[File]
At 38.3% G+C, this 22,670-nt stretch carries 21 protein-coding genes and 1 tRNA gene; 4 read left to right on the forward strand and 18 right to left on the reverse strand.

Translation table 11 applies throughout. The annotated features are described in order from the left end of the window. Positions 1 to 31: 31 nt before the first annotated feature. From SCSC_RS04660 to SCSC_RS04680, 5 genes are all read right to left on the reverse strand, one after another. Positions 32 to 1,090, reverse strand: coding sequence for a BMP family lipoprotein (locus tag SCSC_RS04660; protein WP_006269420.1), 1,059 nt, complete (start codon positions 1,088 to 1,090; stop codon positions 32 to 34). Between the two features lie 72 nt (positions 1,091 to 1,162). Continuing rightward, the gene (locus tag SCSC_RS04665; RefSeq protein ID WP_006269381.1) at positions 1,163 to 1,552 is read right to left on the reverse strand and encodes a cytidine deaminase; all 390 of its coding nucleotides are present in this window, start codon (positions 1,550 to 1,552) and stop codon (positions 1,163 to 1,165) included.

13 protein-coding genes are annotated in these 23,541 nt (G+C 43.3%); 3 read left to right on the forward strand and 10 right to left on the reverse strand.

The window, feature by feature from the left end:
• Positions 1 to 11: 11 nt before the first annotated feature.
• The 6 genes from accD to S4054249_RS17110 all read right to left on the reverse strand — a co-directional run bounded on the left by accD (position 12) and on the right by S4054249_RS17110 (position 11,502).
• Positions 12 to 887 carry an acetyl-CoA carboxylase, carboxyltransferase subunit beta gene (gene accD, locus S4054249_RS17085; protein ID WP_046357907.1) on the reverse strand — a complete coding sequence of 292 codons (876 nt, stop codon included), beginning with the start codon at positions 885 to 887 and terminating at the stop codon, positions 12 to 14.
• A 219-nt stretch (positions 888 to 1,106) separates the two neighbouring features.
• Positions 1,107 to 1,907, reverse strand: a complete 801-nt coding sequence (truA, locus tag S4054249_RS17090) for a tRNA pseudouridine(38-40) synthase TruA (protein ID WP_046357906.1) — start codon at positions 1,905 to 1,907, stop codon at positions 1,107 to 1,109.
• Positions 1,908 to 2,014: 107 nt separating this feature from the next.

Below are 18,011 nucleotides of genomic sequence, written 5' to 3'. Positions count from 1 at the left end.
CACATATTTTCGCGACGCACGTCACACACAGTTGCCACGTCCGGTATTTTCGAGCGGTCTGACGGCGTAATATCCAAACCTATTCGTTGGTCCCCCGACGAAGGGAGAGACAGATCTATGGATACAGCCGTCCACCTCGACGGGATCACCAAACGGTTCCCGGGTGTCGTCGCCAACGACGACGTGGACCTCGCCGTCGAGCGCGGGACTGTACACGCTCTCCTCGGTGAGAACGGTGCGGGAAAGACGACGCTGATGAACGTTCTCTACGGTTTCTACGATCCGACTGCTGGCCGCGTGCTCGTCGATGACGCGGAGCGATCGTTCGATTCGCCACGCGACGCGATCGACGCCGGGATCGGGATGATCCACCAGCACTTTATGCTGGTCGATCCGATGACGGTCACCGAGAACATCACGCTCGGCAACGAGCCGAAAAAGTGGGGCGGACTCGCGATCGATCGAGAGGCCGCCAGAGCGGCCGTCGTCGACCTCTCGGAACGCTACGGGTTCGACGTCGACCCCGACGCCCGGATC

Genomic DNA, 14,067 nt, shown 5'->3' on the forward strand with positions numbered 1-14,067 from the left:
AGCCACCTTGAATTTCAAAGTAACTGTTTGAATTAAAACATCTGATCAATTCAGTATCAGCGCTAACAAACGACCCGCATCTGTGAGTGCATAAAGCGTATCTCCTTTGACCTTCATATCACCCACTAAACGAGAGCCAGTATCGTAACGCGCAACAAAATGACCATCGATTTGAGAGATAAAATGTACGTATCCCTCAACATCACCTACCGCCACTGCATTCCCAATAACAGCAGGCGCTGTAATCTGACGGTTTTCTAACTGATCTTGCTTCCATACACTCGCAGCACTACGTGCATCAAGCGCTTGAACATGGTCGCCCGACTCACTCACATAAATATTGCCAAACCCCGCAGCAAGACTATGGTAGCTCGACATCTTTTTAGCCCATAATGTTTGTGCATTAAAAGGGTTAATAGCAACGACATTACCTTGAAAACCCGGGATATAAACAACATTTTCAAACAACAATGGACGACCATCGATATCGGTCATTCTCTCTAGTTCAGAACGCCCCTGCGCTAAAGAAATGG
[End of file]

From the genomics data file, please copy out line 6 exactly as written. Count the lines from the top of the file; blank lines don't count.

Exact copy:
• The 6 genes from accD to S4054249_RS17110 all read right to left on the reverse strand — a co-directional run bounded on the left by accD (position 12) and on the right by S4054249_RS17110 (position 11,502).